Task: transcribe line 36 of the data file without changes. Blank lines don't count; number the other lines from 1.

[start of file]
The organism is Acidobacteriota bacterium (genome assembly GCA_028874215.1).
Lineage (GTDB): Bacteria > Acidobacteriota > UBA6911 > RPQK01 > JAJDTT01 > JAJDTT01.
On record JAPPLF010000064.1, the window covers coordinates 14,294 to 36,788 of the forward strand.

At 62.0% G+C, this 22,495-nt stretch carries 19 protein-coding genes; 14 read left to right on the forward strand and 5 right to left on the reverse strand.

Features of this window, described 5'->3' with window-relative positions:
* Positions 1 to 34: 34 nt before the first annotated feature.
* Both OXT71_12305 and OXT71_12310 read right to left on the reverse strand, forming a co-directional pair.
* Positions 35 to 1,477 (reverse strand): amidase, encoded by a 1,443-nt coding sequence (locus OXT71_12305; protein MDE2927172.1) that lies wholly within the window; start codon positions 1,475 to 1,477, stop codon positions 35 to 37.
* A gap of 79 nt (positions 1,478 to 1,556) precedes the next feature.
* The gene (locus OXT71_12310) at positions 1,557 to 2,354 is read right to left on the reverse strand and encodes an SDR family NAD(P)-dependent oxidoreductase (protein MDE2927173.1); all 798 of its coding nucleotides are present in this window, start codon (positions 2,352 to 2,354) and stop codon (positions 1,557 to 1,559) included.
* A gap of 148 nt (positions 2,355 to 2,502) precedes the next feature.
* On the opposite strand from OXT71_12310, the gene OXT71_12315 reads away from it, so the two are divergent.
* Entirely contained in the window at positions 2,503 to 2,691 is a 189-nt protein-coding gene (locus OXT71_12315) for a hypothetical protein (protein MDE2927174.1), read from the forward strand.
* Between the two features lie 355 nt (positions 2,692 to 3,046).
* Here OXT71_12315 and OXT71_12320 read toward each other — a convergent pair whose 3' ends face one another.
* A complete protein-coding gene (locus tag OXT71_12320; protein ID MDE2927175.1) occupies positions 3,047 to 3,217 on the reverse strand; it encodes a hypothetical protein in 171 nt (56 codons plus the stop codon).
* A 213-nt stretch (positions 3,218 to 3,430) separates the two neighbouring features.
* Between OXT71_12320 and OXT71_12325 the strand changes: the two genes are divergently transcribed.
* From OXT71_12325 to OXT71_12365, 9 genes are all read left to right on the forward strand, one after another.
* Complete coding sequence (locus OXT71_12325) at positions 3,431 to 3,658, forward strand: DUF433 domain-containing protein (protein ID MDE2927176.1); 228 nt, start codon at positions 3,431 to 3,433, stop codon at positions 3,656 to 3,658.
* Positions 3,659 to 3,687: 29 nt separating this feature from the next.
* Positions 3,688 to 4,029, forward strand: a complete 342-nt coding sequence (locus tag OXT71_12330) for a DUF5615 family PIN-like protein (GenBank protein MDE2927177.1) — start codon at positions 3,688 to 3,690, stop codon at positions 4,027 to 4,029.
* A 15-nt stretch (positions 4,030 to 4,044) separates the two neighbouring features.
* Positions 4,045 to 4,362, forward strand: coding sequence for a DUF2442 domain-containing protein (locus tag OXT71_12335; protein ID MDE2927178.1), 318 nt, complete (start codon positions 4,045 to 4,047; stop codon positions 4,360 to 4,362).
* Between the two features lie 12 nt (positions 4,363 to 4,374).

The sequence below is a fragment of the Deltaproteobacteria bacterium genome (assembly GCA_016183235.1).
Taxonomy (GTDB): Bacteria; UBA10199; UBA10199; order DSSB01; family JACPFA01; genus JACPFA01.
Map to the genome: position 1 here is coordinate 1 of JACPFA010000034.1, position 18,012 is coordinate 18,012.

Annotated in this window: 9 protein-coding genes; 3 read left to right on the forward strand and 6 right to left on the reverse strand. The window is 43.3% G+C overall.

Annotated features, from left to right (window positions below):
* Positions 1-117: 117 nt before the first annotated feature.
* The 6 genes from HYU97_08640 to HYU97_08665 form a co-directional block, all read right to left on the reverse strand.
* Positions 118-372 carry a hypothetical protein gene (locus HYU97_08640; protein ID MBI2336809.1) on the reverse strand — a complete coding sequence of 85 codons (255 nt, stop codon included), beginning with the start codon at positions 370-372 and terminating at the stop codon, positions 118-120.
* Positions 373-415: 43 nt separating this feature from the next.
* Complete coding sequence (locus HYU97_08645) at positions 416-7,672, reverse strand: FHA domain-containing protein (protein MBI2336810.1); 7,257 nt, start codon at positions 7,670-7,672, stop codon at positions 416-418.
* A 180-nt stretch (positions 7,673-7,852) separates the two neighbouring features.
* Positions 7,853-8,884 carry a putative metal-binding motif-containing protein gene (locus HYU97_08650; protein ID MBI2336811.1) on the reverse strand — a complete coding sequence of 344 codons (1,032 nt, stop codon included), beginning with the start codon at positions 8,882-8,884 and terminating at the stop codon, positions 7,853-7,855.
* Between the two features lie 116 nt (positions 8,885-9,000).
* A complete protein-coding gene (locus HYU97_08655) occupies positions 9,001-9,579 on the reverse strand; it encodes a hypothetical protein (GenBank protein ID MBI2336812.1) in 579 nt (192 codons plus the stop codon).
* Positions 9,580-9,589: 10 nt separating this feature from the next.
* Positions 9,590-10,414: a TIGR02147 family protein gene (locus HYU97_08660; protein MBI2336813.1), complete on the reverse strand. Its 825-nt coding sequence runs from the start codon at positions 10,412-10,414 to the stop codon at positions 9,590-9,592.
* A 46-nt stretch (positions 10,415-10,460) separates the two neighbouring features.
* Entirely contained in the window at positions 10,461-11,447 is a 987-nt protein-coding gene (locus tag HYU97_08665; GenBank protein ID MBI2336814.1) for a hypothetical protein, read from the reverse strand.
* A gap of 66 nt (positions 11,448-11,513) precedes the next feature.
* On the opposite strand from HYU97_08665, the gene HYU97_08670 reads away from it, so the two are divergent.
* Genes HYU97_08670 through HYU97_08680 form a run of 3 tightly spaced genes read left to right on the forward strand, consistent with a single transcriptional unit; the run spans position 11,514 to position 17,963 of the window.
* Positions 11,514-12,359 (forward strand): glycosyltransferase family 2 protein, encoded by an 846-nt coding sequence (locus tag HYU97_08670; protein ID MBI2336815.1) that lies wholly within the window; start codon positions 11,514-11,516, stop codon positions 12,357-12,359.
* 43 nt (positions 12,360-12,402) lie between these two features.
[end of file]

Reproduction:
* A 180-nt stretch (positions 7,673-7,852) separates the two neighbouring features.